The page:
UNSW and the University of Queensland have teamed up to create what one scientist said is the “missing piece of the puzzle” for renewable energy: ultra-thin, flexible screen-printed batteries for cheap portable devices.
The technology, which should be a reality in three years, could offer new opportunities for manufacturing, experts say.
“Storage has been the missing piece of the puzzle when it comes to renewable energy. The world is crying out for storage solutions, and this partnership has the potential to deliver on that urgent need. What’s exciting is that this technology also has immediate applications in wearables and small-scale devices,” according to Mark Hoffman, UNSW’s dean of engineering.
The technology has the potential to power everything from disposable medical devices, smart cards and wearable electronics to large-scale solar panels and energy storage.
The $12 million project aims to further develop technology by battery energy storage firm Printed Energy, and bring it to market. Printed Energy is a Brisbane company with patented technologies in printing batteries and photovoltaics and a laboratory in Arizona focused on energy storage and materials science.
Additionally, the project was given a $2 million boost by the Cooperative Research Centres Projects scheme, announced by the Minister for Industry, Innovation and Science, Senator Arthur Sinodinos. It is also backed by energy innovator and philanthropist Trevor St Baker, founder of ERM Power and creator of the St Baker Energy Innovation Fund.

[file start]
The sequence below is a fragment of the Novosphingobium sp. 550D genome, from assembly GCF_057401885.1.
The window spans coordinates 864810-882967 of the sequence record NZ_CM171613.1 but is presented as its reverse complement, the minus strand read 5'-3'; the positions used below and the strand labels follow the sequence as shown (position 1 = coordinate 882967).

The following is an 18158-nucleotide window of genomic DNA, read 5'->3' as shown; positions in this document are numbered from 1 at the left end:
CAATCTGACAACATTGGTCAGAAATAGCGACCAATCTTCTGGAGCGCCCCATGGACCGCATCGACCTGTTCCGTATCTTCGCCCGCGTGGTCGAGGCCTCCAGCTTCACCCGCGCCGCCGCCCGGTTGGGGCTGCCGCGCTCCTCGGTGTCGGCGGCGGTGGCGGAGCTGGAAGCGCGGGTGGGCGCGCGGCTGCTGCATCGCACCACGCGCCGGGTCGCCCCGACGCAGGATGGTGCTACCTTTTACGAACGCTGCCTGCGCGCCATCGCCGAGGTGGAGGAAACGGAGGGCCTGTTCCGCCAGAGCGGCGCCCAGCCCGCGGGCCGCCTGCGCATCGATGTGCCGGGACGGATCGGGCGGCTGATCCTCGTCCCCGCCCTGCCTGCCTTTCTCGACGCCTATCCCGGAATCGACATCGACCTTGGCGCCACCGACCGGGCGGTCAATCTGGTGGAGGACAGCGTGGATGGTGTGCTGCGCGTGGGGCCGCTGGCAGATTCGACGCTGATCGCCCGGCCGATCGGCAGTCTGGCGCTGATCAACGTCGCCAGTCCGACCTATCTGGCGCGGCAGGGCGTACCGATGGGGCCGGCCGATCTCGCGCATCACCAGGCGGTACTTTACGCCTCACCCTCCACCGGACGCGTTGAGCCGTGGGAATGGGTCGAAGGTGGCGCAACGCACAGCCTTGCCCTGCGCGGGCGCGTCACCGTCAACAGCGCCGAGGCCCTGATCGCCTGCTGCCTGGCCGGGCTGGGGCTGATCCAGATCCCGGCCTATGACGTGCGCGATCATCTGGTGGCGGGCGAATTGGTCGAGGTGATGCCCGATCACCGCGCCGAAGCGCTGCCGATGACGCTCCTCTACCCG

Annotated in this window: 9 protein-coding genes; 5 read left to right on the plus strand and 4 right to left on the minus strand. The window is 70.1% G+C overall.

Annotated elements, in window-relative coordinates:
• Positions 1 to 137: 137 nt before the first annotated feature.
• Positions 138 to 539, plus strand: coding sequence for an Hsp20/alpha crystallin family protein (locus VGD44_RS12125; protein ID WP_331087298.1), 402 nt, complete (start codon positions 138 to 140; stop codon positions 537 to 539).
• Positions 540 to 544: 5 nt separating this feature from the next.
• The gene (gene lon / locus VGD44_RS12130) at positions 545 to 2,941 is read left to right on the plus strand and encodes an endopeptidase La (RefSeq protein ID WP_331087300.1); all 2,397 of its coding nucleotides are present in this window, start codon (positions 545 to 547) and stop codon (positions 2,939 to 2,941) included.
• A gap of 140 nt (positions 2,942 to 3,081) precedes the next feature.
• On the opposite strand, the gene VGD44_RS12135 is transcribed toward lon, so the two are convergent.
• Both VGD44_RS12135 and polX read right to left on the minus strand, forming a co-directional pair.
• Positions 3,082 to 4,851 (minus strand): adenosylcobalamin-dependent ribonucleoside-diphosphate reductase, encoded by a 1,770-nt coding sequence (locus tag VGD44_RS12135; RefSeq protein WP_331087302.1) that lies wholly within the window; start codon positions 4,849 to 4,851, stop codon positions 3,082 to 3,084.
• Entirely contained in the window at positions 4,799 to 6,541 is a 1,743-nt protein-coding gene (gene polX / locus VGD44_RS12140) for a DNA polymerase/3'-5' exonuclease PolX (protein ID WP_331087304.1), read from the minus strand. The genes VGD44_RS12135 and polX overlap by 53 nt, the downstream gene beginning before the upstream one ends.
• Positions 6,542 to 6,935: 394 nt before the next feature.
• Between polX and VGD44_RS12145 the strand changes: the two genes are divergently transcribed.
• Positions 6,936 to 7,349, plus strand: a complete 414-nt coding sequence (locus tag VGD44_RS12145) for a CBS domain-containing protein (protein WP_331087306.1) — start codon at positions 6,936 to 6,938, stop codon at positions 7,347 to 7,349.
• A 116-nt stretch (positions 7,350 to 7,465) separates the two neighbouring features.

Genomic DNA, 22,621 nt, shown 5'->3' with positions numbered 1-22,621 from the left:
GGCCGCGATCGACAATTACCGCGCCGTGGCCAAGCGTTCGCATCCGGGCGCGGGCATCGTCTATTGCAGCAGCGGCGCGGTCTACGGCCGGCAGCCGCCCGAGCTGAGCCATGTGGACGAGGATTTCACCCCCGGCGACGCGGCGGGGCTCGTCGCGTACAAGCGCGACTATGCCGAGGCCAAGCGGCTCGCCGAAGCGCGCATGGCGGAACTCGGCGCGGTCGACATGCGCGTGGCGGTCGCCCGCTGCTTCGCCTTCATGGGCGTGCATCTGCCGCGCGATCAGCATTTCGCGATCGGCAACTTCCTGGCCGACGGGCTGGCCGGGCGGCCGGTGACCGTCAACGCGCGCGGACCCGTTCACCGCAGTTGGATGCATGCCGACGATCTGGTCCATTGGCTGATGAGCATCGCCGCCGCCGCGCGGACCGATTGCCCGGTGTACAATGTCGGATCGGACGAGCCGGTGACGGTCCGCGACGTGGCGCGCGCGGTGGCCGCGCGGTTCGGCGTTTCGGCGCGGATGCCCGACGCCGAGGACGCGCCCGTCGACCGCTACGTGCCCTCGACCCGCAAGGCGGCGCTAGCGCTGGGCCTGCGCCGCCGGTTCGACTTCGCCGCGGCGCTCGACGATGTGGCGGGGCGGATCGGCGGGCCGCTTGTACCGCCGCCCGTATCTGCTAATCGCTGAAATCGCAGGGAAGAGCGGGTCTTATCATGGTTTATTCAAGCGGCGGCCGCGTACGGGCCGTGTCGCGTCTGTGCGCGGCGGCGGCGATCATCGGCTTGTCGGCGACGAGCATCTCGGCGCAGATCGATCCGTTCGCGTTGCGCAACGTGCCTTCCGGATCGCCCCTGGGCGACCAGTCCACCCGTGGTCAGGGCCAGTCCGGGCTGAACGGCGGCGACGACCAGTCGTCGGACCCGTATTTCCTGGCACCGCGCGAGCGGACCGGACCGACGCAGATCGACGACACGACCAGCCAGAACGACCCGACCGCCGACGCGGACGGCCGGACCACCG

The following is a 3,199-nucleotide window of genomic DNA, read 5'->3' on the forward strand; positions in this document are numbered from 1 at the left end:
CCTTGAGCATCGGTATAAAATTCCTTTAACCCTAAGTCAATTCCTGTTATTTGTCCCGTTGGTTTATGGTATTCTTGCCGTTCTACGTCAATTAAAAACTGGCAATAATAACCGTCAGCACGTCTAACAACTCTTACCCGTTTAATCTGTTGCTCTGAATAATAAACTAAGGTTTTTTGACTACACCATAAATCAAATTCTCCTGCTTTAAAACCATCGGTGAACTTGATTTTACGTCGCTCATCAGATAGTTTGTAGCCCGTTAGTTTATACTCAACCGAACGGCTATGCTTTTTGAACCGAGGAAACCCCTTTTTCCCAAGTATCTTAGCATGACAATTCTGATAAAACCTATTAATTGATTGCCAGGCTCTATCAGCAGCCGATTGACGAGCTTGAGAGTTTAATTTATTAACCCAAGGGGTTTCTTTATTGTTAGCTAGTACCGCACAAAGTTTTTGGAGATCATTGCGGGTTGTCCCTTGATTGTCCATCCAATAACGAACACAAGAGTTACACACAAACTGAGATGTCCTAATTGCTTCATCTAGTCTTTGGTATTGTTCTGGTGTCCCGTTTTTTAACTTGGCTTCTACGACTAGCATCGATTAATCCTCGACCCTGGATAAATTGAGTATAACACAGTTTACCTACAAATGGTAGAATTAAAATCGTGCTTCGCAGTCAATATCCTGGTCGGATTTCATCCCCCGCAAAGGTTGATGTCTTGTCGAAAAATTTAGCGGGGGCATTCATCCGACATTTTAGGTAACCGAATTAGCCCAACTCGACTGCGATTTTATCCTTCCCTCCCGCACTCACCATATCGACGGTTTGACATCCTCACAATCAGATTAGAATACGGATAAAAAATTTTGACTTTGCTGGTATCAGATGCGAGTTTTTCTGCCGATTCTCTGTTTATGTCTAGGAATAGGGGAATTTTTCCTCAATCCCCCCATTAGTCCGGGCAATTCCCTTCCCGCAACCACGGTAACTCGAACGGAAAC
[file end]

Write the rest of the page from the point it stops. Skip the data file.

“The highly innovative and unique nature of this technology makes it ideal for powering sensors, devices for the Internet or Things, disposable healthcare devices and eventually, even for large-scale application to help manage the intermittent nature of electricity generated by solar panels,” according to Rodger Whitby, CEO of Printed Energy and of the St Baker Energy Innovation Fund.
Chris Greig, director of University of Queensland’s Dow Centre for Sustainable Engineering Innovation and the UQ Energy Initiative, said he’s excited about the potential.
“Australia has seen a decline in manufacturing industries in recent decades. This technology represents not just an opportunity for us to be involved in cutting-edge science and innovation but presents a real opportunity for the next generation of Australian manufacturing.
“Our mission is to foster and facilitate advances in science and engineering which are technologically, economically and socially sustainable. This project fits the bill perfectly and the range of applications is probably only limited by our imaginations.”
According to project officials, the first applications of the technology will be in small-scale devices, with development work in large-scale uses to be explored by the partners over the next three years, relying on Printed Energy’s proprietary designs.
UQ’s the Dow Centre will coordinate the research effort, with UQ’s Lianzhou Wang and UNSW’s Da-Wei Wang driving the development.
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